CAMBRIDGE, MASS. — Energy security is back on the priority agenda in Washington for the first time since the early 1980s. Two major new reports--one last week from the U.S. Department of Energy--warn about energy dangers down the road. The specter of shortages and interruptions and vulnerability is raised anew.
"The crisis in the domestic petroleum industry . . . is taking an enormous toll and is creating serious problems for the future," said Energy Secretary John Herrington in submitting his 350-page report to President Reagan.
And the National Petroleum Council, in its 240-page report, said: "The United States and other consuming nations face the serious threat of a repeat of the energy crisis of the 1970s."
Proposals are mounting on Capitol Hill for various kinds of "oil import fees" (otherwise known as tariffs) to protect domestic U.S. oil production and for the revival of tax incentives to encourage domestic oil drilling.
Were the early and middle 1980s only a holiday from a grimmer reality? Why, after several years of increasing self-confidence--some would say complacency--is energy security coming back so strongly to the fore?
There are two reasons, one having to do with the oil market and the oil industry, the other with geopolitics.
The price collapse was not the only oil shock of 1986. It was clear during 1986 that U.S. oil production was starting to decline--after several years of small increases--but only toward the end of the year did the U.S. Department of Energy recalculate the decline and come up with numbers that took many people by surprise. Between the end of 1985 and 1986, U.S. oil production declined by 8%--850,000 barrels per day.
Before 1986, high prices stimulated a lot of activity that is no longer economic when oil is $10, $15 or even $20 a barrel. Companies stop drilling, exploration budgets are slashed and slashed again, well-owners postpone "work-overs"--maintenance--on their property, and investors find other things to do with their money. The count of active drilling rigs--the measure for industry activity--dropped to a quarter of the level reached during the feverish peak year of 1981. The U.S. domestic oil industry, which in 1981 looked as buoyant and fat as Wall Street does now, is today battered and demoralized, preoccupied with restructuring and survival.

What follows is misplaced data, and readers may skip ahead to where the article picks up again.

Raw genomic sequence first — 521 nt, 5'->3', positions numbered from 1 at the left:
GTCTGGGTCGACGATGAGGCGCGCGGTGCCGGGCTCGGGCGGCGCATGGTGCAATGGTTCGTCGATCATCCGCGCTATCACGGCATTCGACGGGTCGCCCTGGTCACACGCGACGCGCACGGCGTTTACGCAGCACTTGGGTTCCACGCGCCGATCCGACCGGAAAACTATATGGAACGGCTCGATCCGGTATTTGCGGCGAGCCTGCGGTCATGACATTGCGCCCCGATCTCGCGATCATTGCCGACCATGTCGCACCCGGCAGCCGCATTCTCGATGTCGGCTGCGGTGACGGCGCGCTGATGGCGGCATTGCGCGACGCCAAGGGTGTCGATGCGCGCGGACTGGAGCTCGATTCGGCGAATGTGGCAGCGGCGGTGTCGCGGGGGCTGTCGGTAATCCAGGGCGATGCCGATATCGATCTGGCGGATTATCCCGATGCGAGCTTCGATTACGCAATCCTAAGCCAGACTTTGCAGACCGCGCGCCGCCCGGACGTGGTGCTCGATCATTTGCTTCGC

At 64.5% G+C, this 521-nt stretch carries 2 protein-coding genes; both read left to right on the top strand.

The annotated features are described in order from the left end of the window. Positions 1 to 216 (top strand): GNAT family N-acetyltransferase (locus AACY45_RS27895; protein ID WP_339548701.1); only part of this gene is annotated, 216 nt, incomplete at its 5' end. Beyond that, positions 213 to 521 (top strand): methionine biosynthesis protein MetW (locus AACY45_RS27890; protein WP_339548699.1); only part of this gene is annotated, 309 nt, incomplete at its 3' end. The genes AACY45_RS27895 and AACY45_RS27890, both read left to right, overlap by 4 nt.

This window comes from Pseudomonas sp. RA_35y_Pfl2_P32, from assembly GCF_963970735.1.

With production falling in 1986, U.S. oil imports, which had been dropping substantially through much of the 1980s, suddenly shot up--23% higher in 1986 than in 1985. This rise has renewed the issue of energy security. The import share of total U.S. oil consumption has risen from 32% in 1985 to 37% in 1986, and in January stood at 38%--higher than the level before the 1973 embargo, but lower than the late 1970s when, just before the second oil shock, it neared 50%.
The general view is that production will continue to decline this year and oil imports to rise--though perhaps not at the rate of 1986--and that this will be a longer-term pattern, meaning, some say, that the energy respite of the early 1980s is over. Both the Department of Energy and the National Petroleum Council suggest that the United States will hit the 50%-import level in the 1990s.
The 50% threshold is coming to be called the "peril point." In a recent congressional survey, a majority of respondents told our firm that imports above 50% pose a threat to the United States. Alarm about imports is reinforced by the Administration's Iran- contra imbroglio and by the 6 1/2-year-old Iran-Iraq War. The war has rekindled fears about Iranian domination over the entire gulf region, which holds 63% of the non-communist world's proved oil reserves.
Yet it is important to note that in the aftermath of the two oil shocks, many changes have taken place that contribute to greater security. Many more diversified sources of oil have been tapped around the world; today the United States is importing oil from countries like Britain and Mexico, with additional oil and gas reserves being developed. The U.S. strategic petroleum reserve holds an amount equivalent to about 100 days of imports at current consumption levels. A system for sharing supplies among industrial countries, thus dampening panic buying, has been established by the International Energy Agency, to which oil-importing countries belong.
But two key bulwarks of new oil production may start to decline in the next two years--the British sector of the North Sea and Prudhoe Bay in Alaska. The latter will prove highly symbolic in the United States--Prudhoe Bay's development was only given the green light in the worried days of the 1973 embargo.